An excellent way to get the most out of your time is to look into more SaaS websites. These run on leaner content and are optimized for every penny spent on them. Studying a bit of them could help you learn how to nail the minimalist approach.
How to strategize?
Any good B2B website design must have a concise and clear value proposition. The idea is to connect to the audience from the moment they land on your website and build trust slowly as they explore the various aspects.
The best way to ensure a clear connection is to state clearly your objective and the value you are looking to add to their businesses. Avoid any ambiguity about your product or service.
Announcing your value by elaborating on what you do and who your target audience is, makes it easier to create an instant connection and get them interested. Your value proposition should guide your entire keyword and copy planning and influence your website’s design. It becomes the lens through which you can measure your successes.
Any B2B website’s primary goal is to be found on the SERPs by prospective buyers at any stage of the buying process. This can only be achieved when you plan your keyword strategy before designing.
Identifying target keywords and implementing them throughout the website, from URL names to content and page names, can help you rank high on results. As a company, you should also ensure that your social media, blogging, and content marketing are built around the same lines as your b2b website design.
This reverse approach is often more effective than researching and implementing your keywords once you have already designed the website.
Use tools like Moz, SEMRush, and SE Ranking to find out the most competitive keywords with high search volume and where you rank with them. Use these three metrics to shortlist your keywords and build a good keyword strategy that is achievable and effective.
You also need to find out which keywords your website is ranking on currently and if those keywords are desirable and attractive from the customer’s point of view. In the meantime, continue looking for unique keywords that match your buyer’s persona and product to increase your reach beyond top competitors.
Once you are ready, this strategy will be the skeleton to build a successful and high-performing B2B website.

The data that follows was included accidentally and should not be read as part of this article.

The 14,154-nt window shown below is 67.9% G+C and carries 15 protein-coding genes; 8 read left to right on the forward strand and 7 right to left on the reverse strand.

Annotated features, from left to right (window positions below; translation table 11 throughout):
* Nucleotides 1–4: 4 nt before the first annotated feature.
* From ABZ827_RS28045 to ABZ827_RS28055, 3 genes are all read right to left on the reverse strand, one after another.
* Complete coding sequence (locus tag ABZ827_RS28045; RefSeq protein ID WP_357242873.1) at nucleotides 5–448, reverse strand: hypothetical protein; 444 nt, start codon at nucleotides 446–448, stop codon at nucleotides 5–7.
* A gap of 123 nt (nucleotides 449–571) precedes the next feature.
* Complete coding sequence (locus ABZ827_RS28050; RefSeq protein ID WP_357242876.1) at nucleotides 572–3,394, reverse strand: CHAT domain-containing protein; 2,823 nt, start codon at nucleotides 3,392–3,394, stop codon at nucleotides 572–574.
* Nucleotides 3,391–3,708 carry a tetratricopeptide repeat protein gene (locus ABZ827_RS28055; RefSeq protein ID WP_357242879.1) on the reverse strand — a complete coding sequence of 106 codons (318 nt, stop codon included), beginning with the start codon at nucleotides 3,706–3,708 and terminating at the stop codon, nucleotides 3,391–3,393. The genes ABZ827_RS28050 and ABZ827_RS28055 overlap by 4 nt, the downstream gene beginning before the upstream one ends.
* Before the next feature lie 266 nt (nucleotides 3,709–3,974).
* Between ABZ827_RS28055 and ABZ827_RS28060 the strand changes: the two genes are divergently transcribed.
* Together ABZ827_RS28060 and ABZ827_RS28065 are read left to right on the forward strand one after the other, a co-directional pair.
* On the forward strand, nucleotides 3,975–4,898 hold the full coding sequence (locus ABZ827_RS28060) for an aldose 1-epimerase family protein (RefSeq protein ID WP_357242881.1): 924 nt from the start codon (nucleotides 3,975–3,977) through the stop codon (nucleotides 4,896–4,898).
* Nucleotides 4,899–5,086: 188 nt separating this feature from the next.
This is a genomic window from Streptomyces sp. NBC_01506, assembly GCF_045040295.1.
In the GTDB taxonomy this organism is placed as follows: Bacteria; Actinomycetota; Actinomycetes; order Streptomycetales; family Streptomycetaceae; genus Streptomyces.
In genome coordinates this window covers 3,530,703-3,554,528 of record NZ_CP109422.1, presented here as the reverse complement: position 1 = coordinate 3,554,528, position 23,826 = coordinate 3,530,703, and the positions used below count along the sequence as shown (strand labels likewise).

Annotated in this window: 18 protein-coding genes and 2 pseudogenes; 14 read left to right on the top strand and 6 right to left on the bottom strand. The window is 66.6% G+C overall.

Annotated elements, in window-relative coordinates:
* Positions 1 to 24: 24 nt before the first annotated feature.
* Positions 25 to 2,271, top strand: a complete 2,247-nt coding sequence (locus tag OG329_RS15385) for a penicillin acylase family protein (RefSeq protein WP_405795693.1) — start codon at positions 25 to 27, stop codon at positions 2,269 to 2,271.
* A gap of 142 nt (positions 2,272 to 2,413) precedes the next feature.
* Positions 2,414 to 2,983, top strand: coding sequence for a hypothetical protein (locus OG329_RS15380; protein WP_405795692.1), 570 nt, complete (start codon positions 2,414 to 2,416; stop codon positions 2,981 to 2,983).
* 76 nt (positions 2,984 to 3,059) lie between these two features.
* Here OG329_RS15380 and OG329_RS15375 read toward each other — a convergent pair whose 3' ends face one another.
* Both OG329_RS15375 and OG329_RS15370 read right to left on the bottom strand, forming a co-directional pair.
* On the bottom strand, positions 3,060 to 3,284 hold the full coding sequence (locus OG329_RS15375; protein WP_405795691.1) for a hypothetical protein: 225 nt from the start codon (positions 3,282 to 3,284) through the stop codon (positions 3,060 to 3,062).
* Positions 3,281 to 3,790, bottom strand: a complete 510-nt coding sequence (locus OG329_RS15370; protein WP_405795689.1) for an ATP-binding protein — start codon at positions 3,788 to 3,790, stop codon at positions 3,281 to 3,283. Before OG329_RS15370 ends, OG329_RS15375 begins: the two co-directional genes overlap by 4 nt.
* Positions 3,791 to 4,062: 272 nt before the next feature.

How to plan?
The sitemap plays an integral role in website design. It shows which pages will be built and where they will be located. Everything you have researched till now should factor in during this phase and will help you focus on pages that are pivotal to your keyword strategy.
Sitemaps differ from one another, but the rule is to stick to less. No business executive is on your site for a reading spree. They are there to find out what you can do for them, so cut to the chase.
Also, make sure that you have all the pages representing your buyer’s journey. If you are offering professional services, then focus on hitting hard with your homepage, services, different case studies, and finally, the consultation offer. On the other hand, SaaS companies should focus on features, home, pricing, and a trial or demo offer.
Nevertheless, do not forget to include:
- Landing Pages
- Acknowledgment Pages
You can chart out your b2b website design sitemap bon several chart-making tools available online.
The function of a website’s navigation is often overlooked.
Many B2B websites use an enormous navigation system with dropdowns, categories, and a long list of pages for the visitor to pick. Now that it is spelled out, it does sound like a bad idea. Every business has to understand that it is their job to get the audience on the right content page and not the audience’s job to head on a treasure hunt. Business executives are always running on time.
To fix this, have a defined customer journey on the website and tell them how they benefit from your offer.
You don’t necessarily need to get rid of all dropdowns – keep things subtle. Focus on placing precision CTAs to guide your visitor through the site. This leaves an impression that you know why they are here. Another growing trend is to place the page links on the footer, where visitors will end up after finishing each page.
In conclusion, your navigation should cut the clutter and have pages contributing to the conversion. Also, ensure that you are clear about the difference between navigation and sitemap. Navigation is the index of a website with all the necessary pages you want visitors to go to; site maps are the flow you expect them to go through the journey.
HubSpot’s Luke Summerfield pioneered a design called the growth-driven design, a perfect model. With the GDD approach, you work on your website in short dynamic sprints that depend on various metrics instead of planning everything ahead of time.